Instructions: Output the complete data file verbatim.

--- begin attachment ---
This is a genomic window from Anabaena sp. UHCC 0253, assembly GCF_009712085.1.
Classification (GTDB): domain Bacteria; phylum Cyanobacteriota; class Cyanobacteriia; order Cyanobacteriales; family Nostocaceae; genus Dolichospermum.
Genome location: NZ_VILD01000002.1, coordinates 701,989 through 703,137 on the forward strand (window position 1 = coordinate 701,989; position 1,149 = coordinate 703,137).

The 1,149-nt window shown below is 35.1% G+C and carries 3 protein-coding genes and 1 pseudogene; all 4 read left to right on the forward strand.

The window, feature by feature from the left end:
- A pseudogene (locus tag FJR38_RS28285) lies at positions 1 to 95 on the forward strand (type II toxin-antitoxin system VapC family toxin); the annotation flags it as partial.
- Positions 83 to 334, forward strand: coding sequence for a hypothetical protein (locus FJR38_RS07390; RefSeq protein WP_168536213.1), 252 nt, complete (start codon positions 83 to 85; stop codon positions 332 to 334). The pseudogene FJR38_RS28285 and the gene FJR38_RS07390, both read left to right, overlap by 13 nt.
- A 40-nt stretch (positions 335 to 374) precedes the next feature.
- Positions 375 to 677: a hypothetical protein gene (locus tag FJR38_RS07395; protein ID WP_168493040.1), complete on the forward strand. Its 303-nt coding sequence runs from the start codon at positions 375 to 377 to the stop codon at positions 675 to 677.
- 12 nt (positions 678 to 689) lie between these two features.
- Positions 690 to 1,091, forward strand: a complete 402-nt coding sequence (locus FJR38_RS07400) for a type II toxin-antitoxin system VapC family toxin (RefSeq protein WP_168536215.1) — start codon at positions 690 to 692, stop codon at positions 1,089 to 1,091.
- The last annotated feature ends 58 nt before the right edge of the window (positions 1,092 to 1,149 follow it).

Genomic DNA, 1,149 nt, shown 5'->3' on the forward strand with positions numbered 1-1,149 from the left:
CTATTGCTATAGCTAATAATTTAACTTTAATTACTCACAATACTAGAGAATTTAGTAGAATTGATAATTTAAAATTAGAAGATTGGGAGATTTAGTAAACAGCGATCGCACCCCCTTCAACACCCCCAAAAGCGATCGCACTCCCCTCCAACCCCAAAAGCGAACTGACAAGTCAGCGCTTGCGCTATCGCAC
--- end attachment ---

This is a genomic window from Anabaena sp. UHCC 0253, assembly GCF_009712085.1.
Classification (GTDB): domain Bacteria; phylum Cyanobacteriota; class Cyanobacteriia; order Cyanobacteriales; family Nostocaceae; genus Dolichospermum.
Genome location: NZ_VILD01000002.1, coordinates 701,989 through 703,137 on the forward strand (window position 1 = coordinate 701,989; position 1,149 = coordinate 703,137).

The 1,149-nt window shown below is 35.1% G+C and carries 3 protein-coding genes and 1 pseudogene; all 4 read left to right on the forward strand.

The window, feature by feature from the left end:
- A pseudogene (locus tag FJR38_RS28285) lies at positions 1 to 95 on the forward strand (type II toxin-antitoxin system VapC family toxin); the annotation flags it as partial.
- Positions 83 to 334, forward strand: coding sequence for a hypothetical protein (locus FJR38_RS07390; RefSeq protein WP_168536213.1), 252 nt, complete (start codon positions 83 to 85; stop codon positions 332 to 334). The pseudogene FJR38_RS28285 and the gene FJR38_RS07390, both read left to right, overlap by 13 nt.
- A 40-nt stretch (positions 335 to 374) precedes the next feature.
- Positions 375 to 677: a hypothetical protein gene (locus tag FJR38_RS07395; protein ID WP_168493040.1), complete on the forward strand. Its 303-nt coding sequence runs from the start codon at positions 375 to 377 to the stop codon at positions 675 to 677.
- 12 nt (positions 678 to 689) lie between these two features.
- Positions 690 to 1,091, forward strand: a complete 402-nt coding sequence (locus FJR38_RS07400) for a type II toxin-antitoxin system VapC family toxin (RefSeq protein WP_168536215.1) — start codon at positions 690 to 692, stop codon at positions 1,089 to 1,091.
- The last annotated feature ends 58 nt before the right edge of the window (positions 1,092 to 1,149 follow it).

Genomic DNA, 1,149 nt, shown 5'->3' on the forward strand with positions numbered 1-1,149 from the left:
CTATTGCTATAGCTAATAATTTAACTTTAATTACTCACAATACTAGAGAATTTAGTAGAATTGATAATTTAAAATTAGAAGATTGGGAGATTTAGTAAACAGCGATCGCACCCCCTTCAACACCCCCAAAAGCGATCGCACTCCCCTCCAACCCCAAAAGCGAACTGACAAGTCAGCGCTTGCGCTATCGCAC